6 Amazing Facts About Linen
Linen is a natural fibre (similar to cotton or bamboo) which is extracted from the stalk of a flax plant. Linen has been used and produced for centuries because of its amazing properties. The more it is used and washed the softer it gets. It's extremely durable and can last decades when cared for correctly. Vintage linen is very desirable, it’s soft and the feeling is very hard to replicate by any mechanical process.
You Ask Why Linen Sheets?
The flax plant can be used to make everything from linen textiles to linoleum flooring, and flax seed oil is known for its Omega - 3 fatty acids, an important part of nutritional health. And linen fabric is also fully biodegradable which makes it a fantastic option for those who shop with an environmentally conscious mind.
At a glance the benefits of linen are:
- Durability, linen is 30% stronger than cotton
- Extremely absorbent
- Structurally sound fibre so products keep their shape
- Environmentally friendly - the flax plant requires less water and chemicals to be cultivated.
How is Linen produced?
The flax plants are harvested by being pulled from the ground, rather than being cut, in order to retain the full length of the fibre. After being pulled the plants are left in the field to soften to the point where bacteria and fungi become present. This allows the woody section to start breaking down and makes it easier to separate the fibre from the plant. The fibre is collected from the plants and then rolled and stored in shelter for 2-3 months, where it continues to soften. The fibres are then combed to remove excess impurities and shorter or broken fibres. The long fibres (usually used for bed linen) are slightly twisted and then processed using a ‘wet spinning’ technique in order to achieve a smoother and softer yarn, which it’s much nicer to sleep on or wear. Alternatively, the short fibres are collected and spun together using a ‘dry spinning’ technique. This creates a stronger and heavier yarn which is ideal for heavy duty uses such as upholstery or heavy apparel fabrics like tarps or tents.
The linen yarns used for sheeting are carefully graded and sorted into different qualities ranging from the extremely fine (Como Linen) to a high standard of regular linen (Dublino and Citi Linen).Linen fibre is naturally thicker than cotton fibre. An average linen fabric used for sheeting has a thread count of between 80 and 150. If you were looking at a cotton sheet this would be considered very low, however linen quality is not based on thread count, because the fibre is thicker there is always going to be less in a sheet compared with cotton. Higher quality cotton fabric starts at around 200 thread count, a result of the finer yarns being used and therefore more of them can be woven into the fabric. Linen quality depends on the flax plant; if the source is low quality the fabric produced will be of similar quality.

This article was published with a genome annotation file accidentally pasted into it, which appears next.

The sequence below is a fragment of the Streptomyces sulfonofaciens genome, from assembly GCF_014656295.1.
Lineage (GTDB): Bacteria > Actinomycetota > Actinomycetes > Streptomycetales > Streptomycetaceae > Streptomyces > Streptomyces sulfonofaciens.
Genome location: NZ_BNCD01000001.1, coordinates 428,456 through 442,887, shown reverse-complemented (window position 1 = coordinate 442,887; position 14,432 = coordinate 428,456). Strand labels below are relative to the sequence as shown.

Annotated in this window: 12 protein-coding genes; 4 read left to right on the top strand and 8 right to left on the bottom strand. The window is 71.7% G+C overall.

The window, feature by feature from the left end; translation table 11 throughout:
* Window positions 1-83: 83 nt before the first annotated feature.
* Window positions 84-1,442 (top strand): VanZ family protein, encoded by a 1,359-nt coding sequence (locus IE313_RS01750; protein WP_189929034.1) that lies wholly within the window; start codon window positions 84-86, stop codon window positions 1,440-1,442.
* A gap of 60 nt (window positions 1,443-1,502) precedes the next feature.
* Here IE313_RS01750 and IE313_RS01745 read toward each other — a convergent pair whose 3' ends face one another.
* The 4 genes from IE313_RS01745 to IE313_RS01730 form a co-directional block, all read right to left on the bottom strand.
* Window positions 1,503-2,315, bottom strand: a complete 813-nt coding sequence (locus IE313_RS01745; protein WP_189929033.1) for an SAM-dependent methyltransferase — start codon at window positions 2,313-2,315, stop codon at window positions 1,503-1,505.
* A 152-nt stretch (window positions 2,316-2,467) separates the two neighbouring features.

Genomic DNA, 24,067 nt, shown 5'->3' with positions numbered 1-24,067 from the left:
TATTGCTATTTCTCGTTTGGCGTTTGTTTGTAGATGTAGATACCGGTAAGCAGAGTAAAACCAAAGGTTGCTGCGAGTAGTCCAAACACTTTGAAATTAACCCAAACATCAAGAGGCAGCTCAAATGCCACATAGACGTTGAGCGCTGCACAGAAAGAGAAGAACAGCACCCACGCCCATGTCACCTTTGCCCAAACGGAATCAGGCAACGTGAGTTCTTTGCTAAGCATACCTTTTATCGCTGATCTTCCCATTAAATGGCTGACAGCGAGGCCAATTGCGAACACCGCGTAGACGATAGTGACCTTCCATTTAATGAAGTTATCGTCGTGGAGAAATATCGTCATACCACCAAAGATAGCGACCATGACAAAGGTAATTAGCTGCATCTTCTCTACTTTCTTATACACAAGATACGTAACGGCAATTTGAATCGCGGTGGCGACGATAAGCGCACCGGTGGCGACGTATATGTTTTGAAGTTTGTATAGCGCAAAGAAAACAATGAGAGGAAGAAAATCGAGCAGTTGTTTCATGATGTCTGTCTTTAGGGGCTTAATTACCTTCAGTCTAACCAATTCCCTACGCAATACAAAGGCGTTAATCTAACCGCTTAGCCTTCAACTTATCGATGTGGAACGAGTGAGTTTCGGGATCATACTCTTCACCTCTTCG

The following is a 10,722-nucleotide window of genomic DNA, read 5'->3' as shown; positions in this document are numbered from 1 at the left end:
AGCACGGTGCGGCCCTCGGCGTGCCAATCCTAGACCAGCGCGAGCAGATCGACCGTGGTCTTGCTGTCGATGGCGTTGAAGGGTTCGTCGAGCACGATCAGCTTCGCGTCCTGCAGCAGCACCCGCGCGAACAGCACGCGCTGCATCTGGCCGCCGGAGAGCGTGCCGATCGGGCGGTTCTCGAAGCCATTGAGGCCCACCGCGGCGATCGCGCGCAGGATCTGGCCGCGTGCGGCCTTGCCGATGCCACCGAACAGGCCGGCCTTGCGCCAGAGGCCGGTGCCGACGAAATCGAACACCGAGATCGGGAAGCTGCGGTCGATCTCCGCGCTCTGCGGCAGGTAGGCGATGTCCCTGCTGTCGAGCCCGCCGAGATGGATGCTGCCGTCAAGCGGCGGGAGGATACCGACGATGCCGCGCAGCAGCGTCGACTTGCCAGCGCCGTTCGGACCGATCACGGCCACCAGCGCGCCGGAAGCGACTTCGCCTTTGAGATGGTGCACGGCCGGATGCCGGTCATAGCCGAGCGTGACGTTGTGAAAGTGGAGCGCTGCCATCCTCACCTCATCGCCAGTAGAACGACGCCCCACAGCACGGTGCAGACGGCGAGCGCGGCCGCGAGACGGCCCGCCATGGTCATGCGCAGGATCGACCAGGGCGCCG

Benefits of Using Linen Bedding
One of the primary benefits of linen fabric is its durability, because of the thickness and strength of the fibre it is able to withstand a lot more than just cotton or polyester. A mark of its durability is how it becomes softer with every use and wash - instead of sacrificing stability, the fibre slowly changes texture.
The weave of linen fibre and specifically linen fabric allows more airflow, and its structure means it wicks away moisture from your skin allowing better airflow over your body. Linen is a "stiff" fabric and is less likely to cling to the skin; when the fabric billows away, it quickly dries out and becomes cool again. Blankets made of linen possess high air permeability, which allows air to flow through the fabric easily and allows the body to breathe. Used in sheets it affords an extremely comfortable sleep especially in extreme climates; as we said it’s been used for centuries and for good reason. The ancient Egyptians used, wore and grew linen themselves and we see absolutely no reason why we shouldn’t too!
Another point that can’t be missed when looking at linen is its texture and the effortless style it produces. Clean cut and with deep coloured fabrics linen is an incredibly understated fibre and completely on trend. Whilst it doesn’t afford chic lines and smooth effects, it achieves simple lines with textured edges that really call to a minimalist aesthetic.
Because dye takes so well to linen as a fabric, often you can get really deep rich colours and because the texture is very tactile you can add a lot of depth to a space with a strong colour and this beautiful natural fibre.
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